Long-term stability of self-assembled monolayers on 316L stainless steel

C. R. Kaufmann, G. Mani, D. Marton, D. M. Johnson, C. M. Agrawal

Research output: Contribution to journalArticlepeer-review

21 Scopus citations


316L stainless steel (316L SS) has been extensively used for making orthopedic, dental and cardiovascular implants. The use of phosphonic acid self-assembled monolayers (SAMs) on 316L SS has been previously explored for potential biomedical applications. In this study, we have investigated the long-term stability of methyl (-CH3) and carboxylic acid (-COOH)-terminated phosphonic acid SAMs on 316L under physiological conditions. The stability of SAMs on mechanically polished and electropolished 316L SS was also investigated as a part of this study. Well-ordered and uniform -CH 3- and -COOH-terminated SAMs were coated on mechanically polished and electropolished 316L SS surfaces. The long-term stability of SAMs on 316L SS was investigated for up to 28 days in Tris-buffered saline (TBS) at 37 °C using x-ray photoelectron spectroscopy, atomic force microscopy and contact angle goniometry. A significant amount of phosphonic acid molecules was desorbed from the 316L SS surfaces within 1 to 7 days of TBS immersion followed by a slow desorption of molecules over the remaining days. The -COOH-terminated SAM was found to be more stable than the -CH3-terminated SAM on both mechanically and electropolished surfaces. No significant differences in the desorption behavior of SAMs were observed between mechanically and electropolished 316L SS surfaces.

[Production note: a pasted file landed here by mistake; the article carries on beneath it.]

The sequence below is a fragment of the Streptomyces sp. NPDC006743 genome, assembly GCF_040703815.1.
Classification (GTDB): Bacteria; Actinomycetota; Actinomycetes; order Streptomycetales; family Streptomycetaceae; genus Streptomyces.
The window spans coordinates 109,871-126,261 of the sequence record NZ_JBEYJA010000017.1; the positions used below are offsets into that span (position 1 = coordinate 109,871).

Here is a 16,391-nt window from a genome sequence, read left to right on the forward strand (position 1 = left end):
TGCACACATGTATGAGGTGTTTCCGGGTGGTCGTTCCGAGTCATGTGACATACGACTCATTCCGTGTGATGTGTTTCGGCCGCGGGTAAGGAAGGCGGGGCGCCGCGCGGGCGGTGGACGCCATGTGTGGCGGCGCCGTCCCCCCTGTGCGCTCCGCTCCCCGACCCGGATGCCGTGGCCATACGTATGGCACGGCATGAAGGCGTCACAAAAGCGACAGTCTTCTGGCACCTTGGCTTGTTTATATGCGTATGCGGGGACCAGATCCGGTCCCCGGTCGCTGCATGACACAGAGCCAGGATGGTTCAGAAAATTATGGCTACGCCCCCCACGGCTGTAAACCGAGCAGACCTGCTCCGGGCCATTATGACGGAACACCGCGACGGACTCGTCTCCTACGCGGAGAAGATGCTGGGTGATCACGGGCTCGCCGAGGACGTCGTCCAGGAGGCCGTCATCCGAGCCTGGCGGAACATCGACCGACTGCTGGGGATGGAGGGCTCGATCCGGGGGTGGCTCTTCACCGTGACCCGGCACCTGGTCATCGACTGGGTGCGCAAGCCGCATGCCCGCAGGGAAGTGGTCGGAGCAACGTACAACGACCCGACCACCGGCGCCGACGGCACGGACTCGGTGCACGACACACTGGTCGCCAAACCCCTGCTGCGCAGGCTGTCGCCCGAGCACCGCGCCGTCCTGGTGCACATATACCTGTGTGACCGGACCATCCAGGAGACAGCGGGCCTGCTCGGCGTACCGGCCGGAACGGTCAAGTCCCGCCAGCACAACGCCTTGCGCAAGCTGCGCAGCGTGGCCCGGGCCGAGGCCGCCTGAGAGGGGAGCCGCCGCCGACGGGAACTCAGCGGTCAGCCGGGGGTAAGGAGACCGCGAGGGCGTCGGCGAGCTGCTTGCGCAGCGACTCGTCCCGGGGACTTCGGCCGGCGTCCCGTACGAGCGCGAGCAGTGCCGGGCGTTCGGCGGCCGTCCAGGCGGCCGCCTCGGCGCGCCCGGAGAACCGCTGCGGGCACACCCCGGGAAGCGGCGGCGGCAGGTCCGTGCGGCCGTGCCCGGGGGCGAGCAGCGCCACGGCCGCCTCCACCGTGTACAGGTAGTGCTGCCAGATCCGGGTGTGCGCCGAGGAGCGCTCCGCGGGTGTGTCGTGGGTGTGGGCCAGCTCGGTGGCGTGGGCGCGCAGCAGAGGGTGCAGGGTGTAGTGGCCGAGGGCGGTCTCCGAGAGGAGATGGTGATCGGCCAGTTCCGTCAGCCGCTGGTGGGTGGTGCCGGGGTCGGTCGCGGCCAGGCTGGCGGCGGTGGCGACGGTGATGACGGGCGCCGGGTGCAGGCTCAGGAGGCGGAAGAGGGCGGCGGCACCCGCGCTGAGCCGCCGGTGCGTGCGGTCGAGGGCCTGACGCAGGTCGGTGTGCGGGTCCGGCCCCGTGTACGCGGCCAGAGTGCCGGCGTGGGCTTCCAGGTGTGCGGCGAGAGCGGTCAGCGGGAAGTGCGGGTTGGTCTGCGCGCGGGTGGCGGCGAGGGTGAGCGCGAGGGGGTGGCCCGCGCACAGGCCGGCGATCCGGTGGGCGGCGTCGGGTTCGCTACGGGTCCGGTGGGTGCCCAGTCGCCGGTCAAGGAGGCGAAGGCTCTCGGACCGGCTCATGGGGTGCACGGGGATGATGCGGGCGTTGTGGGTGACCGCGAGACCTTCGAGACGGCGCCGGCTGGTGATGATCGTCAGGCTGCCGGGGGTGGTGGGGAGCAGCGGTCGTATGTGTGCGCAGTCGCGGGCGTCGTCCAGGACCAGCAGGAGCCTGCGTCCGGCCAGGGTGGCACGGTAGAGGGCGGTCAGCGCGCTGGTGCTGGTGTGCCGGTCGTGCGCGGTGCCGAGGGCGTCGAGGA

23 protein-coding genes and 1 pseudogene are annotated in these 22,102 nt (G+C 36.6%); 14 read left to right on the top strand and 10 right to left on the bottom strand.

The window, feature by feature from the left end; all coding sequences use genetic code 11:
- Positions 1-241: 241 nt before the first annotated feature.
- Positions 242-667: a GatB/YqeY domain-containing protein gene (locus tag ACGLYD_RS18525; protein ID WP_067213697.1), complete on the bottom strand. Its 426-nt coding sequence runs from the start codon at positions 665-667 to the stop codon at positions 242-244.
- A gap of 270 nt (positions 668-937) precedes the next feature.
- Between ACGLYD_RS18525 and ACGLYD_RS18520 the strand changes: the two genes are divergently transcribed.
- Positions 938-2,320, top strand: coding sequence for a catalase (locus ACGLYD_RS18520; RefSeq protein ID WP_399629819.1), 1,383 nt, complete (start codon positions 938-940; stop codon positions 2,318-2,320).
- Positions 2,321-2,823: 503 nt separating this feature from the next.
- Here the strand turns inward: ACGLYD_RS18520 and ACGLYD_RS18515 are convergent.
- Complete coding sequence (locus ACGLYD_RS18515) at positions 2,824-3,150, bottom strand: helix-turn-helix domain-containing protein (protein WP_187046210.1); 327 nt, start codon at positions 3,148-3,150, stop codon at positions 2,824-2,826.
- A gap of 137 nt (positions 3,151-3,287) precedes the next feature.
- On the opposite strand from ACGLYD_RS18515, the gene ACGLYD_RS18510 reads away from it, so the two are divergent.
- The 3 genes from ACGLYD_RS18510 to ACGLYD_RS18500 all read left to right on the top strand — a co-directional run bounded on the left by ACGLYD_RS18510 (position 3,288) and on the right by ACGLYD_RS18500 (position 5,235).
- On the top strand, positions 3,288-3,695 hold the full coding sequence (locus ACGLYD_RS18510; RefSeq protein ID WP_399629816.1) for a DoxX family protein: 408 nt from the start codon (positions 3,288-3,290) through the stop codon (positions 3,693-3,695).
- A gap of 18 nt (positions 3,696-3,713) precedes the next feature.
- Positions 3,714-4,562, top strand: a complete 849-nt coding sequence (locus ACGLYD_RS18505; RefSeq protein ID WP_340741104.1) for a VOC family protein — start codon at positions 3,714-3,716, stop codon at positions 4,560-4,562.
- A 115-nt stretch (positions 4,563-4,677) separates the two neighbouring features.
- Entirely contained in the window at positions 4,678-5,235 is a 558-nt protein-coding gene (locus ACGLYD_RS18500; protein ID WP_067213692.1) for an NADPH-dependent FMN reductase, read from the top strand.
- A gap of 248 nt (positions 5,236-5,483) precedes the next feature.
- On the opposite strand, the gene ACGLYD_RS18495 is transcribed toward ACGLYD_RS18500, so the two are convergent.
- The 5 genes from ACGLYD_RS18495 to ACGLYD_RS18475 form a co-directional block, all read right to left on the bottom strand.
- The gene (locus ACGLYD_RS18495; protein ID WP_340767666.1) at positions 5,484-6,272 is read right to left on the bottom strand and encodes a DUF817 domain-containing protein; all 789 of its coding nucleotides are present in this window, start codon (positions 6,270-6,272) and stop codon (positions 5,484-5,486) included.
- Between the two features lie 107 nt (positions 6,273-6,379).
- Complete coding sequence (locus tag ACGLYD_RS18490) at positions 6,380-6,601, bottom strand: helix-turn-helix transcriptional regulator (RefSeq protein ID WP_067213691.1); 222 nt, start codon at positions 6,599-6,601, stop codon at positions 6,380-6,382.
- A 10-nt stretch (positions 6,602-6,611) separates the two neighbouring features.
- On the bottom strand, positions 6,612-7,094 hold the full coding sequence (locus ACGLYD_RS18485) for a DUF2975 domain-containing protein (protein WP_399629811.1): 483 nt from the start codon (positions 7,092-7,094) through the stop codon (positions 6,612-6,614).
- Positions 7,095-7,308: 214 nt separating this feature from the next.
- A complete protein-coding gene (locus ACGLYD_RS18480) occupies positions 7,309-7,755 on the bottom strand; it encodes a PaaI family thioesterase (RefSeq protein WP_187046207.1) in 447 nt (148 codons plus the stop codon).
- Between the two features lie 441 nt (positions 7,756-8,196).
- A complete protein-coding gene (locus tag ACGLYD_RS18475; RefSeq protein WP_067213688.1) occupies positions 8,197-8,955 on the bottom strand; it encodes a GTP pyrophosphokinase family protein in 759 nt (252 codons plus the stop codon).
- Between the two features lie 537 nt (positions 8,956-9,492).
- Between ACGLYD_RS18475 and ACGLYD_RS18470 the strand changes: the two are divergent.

Original languageEnglish (US)
Article number025008
JournalBiomedical Materials
Issue number2
StatePublished - 2010

ASJC Scopus subject areas

  • Bioengineering
  • Biomaterials
  • Biomedical Engineering


Dive into the research topics of 'Long-term stability of self-assembled monolayers on 316L stainless steel'. Together they form a unique fingerprint.

Cite this